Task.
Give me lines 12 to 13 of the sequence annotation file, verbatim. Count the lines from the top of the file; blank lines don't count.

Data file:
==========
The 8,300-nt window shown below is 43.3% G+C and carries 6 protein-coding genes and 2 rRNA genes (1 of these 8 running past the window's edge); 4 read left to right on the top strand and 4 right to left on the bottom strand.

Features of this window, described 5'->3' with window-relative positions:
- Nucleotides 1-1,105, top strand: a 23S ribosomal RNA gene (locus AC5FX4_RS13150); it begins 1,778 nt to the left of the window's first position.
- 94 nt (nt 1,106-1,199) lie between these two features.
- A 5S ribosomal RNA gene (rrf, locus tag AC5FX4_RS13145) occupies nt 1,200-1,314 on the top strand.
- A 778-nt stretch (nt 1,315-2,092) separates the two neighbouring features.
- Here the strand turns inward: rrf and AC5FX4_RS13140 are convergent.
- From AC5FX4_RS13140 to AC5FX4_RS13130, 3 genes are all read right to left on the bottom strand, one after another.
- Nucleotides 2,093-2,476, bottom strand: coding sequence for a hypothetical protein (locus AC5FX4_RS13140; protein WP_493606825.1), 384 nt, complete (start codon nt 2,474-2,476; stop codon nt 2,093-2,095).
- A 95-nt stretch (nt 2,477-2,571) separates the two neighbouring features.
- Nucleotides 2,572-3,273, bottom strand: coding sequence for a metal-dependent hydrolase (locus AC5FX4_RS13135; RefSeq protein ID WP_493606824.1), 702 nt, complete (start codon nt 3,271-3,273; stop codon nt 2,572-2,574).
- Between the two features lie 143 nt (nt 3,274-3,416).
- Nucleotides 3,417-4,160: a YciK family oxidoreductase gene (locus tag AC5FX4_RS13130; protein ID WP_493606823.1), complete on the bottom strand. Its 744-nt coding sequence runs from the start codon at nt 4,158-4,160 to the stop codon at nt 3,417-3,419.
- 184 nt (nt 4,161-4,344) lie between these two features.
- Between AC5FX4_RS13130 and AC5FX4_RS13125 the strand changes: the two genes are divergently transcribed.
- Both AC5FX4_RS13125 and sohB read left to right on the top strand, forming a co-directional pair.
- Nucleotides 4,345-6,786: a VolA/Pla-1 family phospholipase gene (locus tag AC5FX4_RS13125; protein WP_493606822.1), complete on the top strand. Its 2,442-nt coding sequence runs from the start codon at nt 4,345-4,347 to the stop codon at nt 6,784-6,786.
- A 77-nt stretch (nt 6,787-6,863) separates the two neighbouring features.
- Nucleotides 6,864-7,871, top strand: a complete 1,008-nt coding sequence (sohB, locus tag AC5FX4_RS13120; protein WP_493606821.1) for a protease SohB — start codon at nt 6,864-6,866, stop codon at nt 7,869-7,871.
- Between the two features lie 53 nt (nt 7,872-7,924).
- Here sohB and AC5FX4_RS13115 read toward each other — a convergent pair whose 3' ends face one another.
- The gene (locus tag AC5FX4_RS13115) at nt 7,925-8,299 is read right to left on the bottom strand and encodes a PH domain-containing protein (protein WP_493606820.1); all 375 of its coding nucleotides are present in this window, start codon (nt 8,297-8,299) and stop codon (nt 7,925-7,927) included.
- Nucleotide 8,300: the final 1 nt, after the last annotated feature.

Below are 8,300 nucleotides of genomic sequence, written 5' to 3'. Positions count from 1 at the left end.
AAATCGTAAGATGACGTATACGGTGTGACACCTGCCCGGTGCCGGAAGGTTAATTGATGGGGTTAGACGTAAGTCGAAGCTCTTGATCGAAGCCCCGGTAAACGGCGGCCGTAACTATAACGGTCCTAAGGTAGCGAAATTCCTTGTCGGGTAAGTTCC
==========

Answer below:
- Between the two features lie 143 nt (nt 3,274-3,416).
- Nucleotides 3,417-4,160: a YciK family oxidoreductase gene (locus tag AC5FX4_RS13130; protein ID WP_493606823.1), complete on the bottom strand. Its 744-nt coding sequence runs from the start codon at nt 4,158-4,160 to the stop codon at nt 3,417-3,419.